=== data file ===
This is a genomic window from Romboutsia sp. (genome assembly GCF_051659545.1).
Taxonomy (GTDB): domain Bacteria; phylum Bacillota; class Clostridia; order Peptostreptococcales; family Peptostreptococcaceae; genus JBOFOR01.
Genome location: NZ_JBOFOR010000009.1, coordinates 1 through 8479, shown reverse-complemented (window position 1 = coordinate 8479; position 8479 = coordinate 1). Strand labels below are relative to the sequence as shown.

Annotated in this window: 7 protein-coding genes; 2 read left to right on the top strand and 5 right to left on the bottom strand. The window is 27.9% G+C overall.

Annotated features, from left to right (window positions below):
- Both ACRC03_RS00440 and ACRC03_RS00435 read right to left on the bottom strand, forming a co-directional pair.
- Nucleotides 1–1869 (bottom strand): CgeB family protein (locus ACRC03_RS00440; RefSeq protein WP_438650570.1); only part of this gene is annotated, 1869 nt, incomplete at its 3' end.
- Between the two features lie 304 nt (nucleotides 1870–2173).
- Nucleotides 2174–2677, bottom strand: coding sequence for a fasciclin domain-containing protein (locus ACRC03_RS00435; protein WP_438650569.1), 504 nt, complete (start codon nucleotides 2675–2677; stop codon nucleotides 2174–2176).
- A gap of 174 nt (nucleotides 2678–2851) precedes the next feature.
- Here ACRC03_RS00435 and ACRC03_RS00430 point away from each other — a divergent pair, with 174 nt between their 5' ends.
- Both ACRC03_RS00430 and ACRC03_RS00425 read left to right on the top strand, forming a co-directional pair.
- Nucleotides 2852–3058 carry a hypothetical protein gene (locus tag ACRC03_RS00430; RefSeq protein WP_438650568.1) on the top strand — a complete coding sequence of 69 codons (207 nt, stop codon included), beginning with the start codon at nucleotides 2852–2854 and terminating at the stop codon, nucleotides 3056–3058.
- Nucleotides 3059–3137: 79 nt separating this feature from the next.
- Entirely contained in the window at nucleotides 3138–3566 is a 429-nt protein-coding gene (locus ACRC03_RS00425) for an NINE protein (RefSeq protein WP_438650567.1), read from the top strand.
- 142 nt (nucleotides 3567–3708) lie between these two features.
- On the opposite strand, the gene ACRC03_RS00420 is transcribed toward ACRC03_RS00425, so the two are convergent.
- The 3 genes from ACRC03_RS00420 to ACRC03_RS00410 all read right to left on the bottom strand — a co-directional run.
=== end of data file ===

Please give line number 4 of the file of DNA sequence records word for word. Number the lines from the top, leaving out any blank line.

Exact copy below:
Annotated in this window: 7 protein-coding genes; 2 read left to right on the top strand and 5 right to left on the bottom strand. The window is 27.9% G+C overall.